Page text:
The long-awaited report about police torture in the Chicago police department has finally been released by Special Prosecutors Frank Egan and Robert Boyle. After more than four years and at a cost of over $6.2 million, the Special Prosecutors unveiled their findings at a press conference scheduled to coincide with the release of the nearly 300 page report. Unfortunately, it was at the press conference, and not in the Report itself, that the Special Prosecutors revealed some of what they really believe happened at Chicago's Area Two and Three Precincts under the command of Jon Burge. There is only one word that comes to mind when reading the report -- Milquetoast.
For example, the word "torture" is not mentioned in the report. Nor is the word "systemic." The Report focuses on only three cases in which Chicago police officers abused suspects, only one of which directly involved Jon Burge. In theses cases, there was enough evidence to indict the officers, but unfortunately, the statute of limitations, prevents them from doing so. At the press conference, Mr. Boyle told reporters that of 148 cases of alleged torture that were investigated, he believed that suspects made credible claims in at least half of them. Although the infamous black box, which was used by Burge and other to send electrical current into the ears and testicles of suspects, was never found, at least in the case of Andrew Wilson, prosecutors believed such a torture device may have been used. In most of the cases, however, police officers just beat, punched or hit suspects with telephone books. The failure of the Special Prosecutors to speak about these beliefs in the Report deprived the public of information needed to understand the scope of the reign of terror and most importantly, deprived the victims of some closure and satisfaction that their suffering was not in vain.
The refusal of the Special Prosecutors to describe in greater detail the systemic nature of the abuse is especially galling given their criticism of the Goldston Report, the independent report prepared in 1990 by Michael Goldston, one of the top investigators for the Police Department's Office of Professional Standards. In one of the only times that the City tried to shed light on the torture (the investigation was begun under Mayor Harold Washington), Goldston's report documented nearly 60 cases of torture, named Burge as the ringleader and listed the names of other officers who were "players." The Goldston Report should have blown the lid on the scandal but was suppressed for years (until a federal judge ordered it released). Instead of taking public officials like Mayor Daley, Police Chief Leroy Martin and others in the State's Attorneys office to task for not opening up a full investigation after the release of the Goldston Report, the Special Prosecutors simply accept these officials' criticisms of the report (even though many of the cases cited in the Report must have been among the 70 plus cases that the Special Prosecutors believed were credible).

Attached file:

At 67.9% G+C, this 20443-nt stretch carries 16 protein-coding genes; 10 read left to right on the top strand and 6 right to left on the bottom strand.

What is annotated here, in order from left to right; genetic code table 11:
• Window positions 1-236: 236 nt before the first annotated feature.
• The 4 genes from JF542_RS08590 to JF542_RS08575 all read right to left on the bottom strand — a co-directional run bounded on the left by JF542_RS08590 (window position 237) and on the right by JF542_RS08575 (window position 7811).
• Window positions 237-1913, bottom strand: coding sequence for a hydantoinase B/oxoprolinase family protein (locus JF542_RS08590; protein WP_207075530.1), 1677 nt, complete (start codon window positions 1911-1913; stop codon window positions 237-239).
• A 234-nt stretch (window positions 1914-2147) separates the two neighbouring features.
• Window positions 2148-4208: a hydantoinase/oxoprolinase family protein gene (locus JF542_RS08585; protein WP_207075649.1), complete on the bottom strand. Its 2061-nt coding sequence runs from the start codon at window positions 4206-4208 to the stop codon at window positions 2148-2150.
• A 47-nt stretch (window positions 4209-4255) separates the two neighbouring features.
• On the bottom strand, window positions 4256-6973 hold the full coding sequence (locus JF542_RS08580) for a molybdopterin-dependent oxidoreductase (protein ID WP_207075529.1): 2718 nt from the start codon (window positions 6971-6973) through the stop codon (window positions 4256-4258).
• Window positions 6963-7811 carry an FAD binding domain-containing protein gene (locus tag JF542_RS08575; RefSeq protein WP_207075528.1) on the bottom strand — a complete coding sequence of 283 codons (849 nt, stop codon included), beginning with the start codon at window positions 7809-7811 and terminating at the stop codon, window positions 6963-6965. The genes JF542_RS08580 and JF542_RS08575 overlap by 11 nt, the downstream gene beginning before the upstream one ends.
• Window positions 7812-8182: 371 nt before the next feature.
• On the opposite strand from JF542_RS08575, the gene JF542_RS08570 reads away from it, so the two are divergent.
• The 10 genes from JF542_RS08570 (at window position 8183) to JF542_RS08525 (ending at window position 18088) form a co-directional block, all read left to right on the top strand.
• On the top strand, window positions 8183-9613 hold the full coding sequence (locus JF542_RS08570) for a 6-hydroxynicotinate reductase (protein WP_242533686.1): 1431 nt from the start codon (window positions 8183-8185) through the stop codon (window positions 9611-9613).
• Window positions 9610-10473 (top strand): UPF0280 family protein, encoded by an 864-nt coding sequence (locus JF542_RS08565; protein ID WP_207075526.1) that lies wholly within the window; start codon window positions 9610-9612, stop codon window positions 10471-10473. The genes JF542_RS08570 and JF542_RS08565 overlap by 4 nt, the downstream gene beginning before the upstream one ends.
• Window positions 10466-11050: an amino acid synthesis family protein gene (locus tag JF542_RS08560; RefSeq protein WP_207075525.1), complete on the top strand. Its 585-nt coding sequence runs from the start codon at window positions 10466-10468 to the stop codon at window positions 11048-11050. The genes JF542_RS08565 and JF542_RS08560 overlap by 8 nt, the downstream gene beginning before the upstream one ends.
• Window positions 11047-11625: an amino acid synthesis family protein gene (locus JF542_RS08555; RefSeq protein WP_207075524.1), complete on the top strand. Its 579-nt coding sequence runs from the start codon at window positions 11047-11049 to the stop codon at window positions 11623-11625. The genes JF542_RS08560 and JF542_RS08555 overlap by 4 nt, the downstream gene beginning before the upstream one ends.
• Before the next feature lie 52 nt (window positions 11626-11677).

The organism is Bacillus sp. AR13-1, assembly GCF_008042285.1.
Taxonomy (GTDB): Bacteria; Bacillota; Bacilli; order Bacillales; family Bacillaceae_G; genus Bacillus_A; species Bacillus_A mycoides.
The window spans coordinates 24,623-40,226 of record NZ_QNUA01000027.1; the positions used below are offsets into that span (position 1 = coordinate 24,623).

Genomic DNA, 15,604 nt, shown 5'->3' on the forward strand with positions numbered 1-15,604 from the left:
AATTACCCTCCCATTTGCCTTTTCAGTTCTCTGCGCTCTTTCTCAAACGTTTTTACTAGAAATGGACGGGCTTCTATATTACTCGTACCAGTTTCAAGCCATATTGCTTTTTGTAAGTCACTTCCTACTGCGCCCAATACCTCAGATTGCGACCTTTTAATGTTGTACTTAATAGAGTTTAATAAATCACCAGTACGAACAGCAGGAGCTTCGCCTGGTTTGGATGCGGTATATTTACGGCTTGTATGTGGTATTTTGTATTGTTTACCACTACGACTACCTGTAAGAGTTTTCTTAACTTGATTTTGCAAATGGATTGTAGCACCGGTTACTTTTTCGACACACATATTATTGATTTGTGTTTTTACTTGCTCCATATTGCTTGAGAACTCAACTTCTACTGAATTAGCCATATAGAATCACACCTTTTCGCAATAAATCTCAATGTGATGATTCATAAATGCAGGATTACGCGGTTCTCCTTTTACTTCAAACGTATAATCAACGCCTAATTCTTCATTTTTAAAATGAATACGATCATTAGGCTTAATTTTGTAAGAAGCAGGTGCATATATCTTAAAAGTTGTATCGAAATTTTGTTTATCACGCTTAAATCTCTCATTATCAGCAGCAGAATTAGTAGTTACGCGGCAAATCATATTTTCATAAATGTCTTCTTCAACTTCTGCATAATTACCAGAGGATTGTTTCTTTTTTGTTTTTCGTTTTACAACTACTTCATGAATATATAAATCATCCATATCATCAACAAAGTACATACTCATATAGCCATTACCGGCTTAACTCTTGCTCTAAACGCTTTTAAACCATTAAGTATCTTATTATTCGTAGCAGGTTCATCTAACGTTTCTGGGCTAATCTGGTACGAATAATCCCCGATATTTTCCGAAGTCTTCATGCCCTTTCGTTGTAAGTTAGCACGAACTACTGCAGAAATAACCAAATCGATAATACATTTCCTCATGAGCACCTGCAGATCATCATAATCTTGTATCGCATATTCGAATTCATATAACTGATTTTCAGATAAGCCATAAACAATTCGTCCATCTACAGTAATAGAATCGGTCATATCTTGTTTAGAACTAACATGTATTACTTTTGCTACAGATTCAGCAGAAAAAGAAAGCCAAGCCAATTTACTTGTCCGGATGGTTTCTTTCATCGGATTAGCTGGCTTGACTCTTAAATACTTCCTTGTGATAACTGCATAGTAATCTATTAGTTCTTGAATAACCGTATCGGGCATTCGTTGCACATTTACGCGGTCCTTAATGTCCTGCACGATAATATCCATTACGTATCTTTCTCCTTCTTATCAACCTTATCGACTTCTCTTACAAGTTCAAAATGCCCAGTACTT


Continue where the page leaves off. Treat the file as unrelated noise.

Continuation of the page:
The word "milquetoast" is especially appropriate to describe the way in which the Report criticizes the police officers and prosecutors who were alerted to the claim that Andrew Wilson was tortured and did nothing to investigate the allegations. All the Special Prosecutors can say about the decision of then State's Attorney Richard Daley (now Mayor) to delegate the matter to his First Assistant Richard Devine (now State's Attorney) is that they would have handled it differently. As for the failure of Mr. Devine and his head of Special Prosecutions, Frank DeBoni (now a judge), their actions did not "redound to the benefit" of the office. Curiously, the Special Prosecutors save their harshest words for Richard Brzeczek, who as police superintendent, is not without fault here. But Brzeczek is one of the few officials who did attempt to bring light to the torture by sending a letter to Daley asking for advice as to how to proceed in investigating the torture. Daley in turn delegated the matter to Devine who thought Bill Kunkle ( the prosecutor who tried Wilson and now a judge) would look into it and Kunkle claims he referred the matter to DeBoni. A classic case of passing the buck.
Will this be the last chapter in the torture scandal? I doubt it. Already there are renewed calls to get the United States Attorneys Office to bring indictments and efforts to get the United Nations Human Rights Commission to pressure U.S. Authorities to take action to address the the torture. In today's paper, lawyers for the claimants are strategizing about whether to name Mayor Daley as a defendant in some of the civil suits that are still being litigated as a result of the torture. Whether or not the report is the last chapter is besides the point, in failing to fully shed light on the full scope of Chicago's Abu Ghraib, the Special Prosecutors missed a golden opportunity to rewrite history -- a history that with few exceptions has been written by the power brokers and those defending the officers -- to more accurately reflect what happened to suspects in Chicago's Area Two and Area Three Precincts.